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Less of What We Don't Need

Stories about Less of What We Don't Need.

Limits to economic growth?

By: 
Brian Davey

Limits to economic growth? | Feasta

On April 3 in the Guardian there was an article about Christine Lagarde of the IMF concerned that the growth of productivity in many “developed countries” has been falling. There is a problem for the finance sector if growth falls away since additional income is needed for people to be able to service and repay their debts. Without growth the finance sector is destabilised and, indeed, it has been necessary to bring down interest rates to manage the situation.

But the problem is not only a practical one. Growth of production is central to the core ideology of the current economic system, to the idea of “development” and “progress”. It is central to the legitimacy of the people who run the global economy. Without it there is a legitimacy crisis.

Life in a ‘Degrowth’ Economy, And Why You Might Actually Enjoy It

By: 
Samuel Alexander

What does genuine economic progress look like? The orthodox answer is that a bigger economy is always better, but this idea is increasingly strained by the knowledge that, on a finite planet, the economy can’t grow for ever.

But what is a steady-state economy? Why it is it desirable or necessary? And what would it be like to live in?

Life in a ‘Degrowth’ Economy, And Why You Might Actually Enjoy It

By: 
Samuel Alexander

What does genuine economic progress look like? The orthodox answer is that a bigger economy is always better, but this idea is increasingly strained by the knowledge that, on a finite planet, the economy can’t grow for ever.

But what is a steady-state economy? Why it is it desirable or necessary? And what would it be like to live in?

This California couple uses more water than all of the homes in Los Angeles

By: 
Josh Harkinson

Rafaela Tijerina first met la señora at a school in the town of Lost Hills, deep in the farm country of California’s Central Valley. They were both there for a school board meeting, and the superintendent had failed to show up. Tijerina, a 74-year-old former cotton picker and veteran school board member, apologized for the superintendent — he must have had another important meeting — and for the fact that her own voice was faint; she had cancer. “Oh no, you talk great,” the woman replied with a warm smile, before she began handing out copies of her book, Rubies in the Orchard: How to Uncover the Hidden Gems in Your Business. “To my friend with the sweet voice,” she wrote inside Tijerina’s copy.

Why mining and violence are inextricably linked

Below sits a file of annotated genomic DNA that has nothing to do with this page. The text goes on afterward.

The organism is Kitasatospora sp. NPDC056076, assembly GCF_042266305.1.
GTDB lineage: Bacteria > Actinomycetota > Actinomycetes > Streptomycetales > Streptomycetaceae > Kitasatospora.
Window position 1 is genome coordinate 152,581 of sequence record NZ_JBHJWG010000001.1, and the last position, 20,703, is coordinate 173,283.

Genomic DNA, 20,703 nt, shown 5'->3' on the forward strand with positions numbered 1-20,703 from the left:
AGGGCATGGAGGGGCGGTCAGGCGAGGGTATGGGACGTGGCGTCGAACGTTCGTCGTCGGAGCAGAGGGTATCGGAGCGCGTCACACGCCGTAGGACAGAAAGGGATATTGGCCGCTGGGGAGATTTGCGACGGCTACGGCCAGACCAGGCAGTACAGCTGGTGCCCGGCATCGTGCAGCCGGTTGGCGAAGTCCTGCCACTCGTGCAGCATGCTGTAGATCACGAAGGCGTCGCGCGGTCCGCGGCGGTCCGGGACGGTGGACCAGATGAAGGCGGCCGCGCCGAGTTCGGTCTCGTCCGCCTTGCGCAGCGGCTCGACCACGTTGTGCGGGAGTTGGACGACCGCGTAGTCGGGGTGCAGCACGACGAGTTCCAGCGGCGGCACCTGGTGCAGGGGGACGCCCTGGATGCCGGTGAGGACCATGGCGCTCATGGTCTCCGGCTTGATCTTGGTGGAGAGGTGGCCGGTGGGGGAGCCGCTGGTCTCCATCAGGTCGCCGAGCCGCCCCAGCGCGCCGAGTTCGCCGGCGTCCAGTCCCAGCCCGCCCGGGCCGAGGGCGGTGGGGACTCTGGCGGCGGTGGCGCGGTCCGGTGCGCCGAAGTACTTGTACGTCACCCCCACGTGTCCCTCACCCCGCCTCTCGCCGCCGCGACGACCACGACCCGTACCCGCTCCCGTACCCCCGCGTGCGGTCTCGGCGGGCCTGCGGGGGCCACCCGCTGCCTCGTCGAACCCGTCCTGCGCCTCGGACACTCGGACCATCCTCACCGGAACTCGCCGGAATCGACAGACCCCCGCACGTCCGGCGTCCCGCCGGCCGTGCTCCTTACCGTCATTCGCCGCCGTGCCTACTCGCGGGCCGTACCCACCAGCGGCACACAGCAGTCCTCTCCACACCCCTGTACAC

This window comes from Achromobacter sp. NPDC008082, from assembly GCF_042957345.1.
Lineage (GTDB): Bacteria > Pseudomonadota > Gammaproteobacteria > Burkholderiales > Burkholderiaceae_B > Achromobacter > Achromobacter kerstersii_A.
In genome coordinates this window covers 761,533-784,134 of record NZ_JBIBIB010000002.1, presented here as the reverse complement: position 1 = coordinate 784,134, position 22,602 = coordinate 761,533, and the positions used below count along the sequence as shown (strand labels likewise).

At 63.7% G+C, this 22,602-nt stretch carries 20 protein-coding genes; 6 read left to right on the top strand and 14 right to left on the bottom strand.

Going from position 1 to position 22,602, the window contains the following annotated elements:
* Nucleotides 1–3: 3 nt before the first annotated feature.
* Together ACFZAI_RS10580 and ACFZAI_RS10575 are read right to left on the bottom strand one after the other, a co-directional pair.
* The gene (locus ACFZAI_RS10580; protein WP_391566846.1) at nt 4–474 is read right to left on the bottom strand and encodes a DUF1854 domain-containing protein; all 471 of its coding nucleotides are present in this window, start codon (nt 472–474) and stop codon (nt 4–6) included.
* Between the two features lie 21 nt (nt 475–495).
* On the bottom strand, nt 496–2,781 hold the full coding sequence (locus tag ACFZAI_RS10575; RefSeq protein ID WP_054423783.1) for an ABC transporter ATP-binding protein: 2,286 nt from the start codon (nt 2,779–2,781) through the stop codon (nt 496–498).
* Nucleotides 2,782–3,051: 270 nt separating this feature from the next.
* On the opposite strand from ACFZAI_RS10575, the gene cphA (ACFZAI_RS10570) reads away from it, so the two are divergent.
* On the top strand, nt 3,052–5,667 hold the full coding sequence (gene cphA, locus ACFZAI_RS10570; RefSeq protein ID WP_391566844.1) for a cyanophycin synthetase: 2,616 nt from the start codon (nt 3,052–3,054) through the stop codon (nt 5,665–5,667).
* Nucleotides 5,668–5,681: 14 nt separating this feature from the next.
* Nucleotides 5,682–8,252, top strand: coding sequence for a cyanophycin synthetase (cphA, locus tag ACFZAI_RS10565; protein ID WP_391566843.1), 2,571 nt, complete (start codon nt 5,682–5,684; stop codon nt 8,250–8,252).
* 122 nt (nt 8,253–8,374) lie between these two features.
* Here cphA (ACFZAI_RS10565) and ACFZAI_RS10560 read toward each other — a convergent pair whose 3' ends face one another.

By: 
Jasper Finkeldey

Last year South Africa's bountiful Wild Coast saw the assassination of Sikhosiphi Rhadebe, activist against proposed dune mining on his homeland. The commemoration of Rhadebe who went by the name Bozooka coincided with this year's Human Rights day. At least 500 people came to stand together in solidarity to call for an end to violence under the glaring sun of the Wild Coast far off the tarred national roads.

Saluting the deceased Rhadebe, leader of the Amadiba Crisis Committee, gun shots were fired in the air giving a vivid demonstration of the sound of death that was heard on the Wild Coast a year ago. Mark Caruso, CEO of the company that applied for a permit for titanium mining on the Wild Coast had (according to local media) previously bragged in an internal email: "I am enlivened by [the] opportunity to grind all resistance to my presence."

The Growing Resistance to Megadams in Bolivia

By: 
Emily Achtenberg

Last November, representatives of 17 indigenous communities held a vigil at the site of two megadams—El Chepete and El Bala—that President Evo Morales plans to build in Bolivia’s Amazonian region. The protesters blocked access to the site by Geodata, the Italian firm hired by the government to study the dams’ feasibility. Twelve days later, Geodata’s engineers withdrew their equipment, announcing, “If there’s no [community] consensus, the conditions don’t exist for us to work.”

The Growing Resistance to Megadams in Bolivia

By: 
Emily Achtenberg

A growing resistance to the Chepete/ El Bala megadam is challenging President Evo Morales’s plan to convert Bolivia into South America’s leading energy powerhouse. 

Last November, representatives of 17 indigenous communities held a vigil at the site of two megadams—El Chepete and El Bala—that President Evo Morales plans to build in Bolivia’s Amazonian region. The protesters blocked access to the site by Geodata, the Italian firm hired by the government to study the dams’ feasibility. Twelve days later, Geodata’s engineers withdrew their equipment, announcing, “If there’s no [community] consensus, the conditions don’t exist for us to work.”

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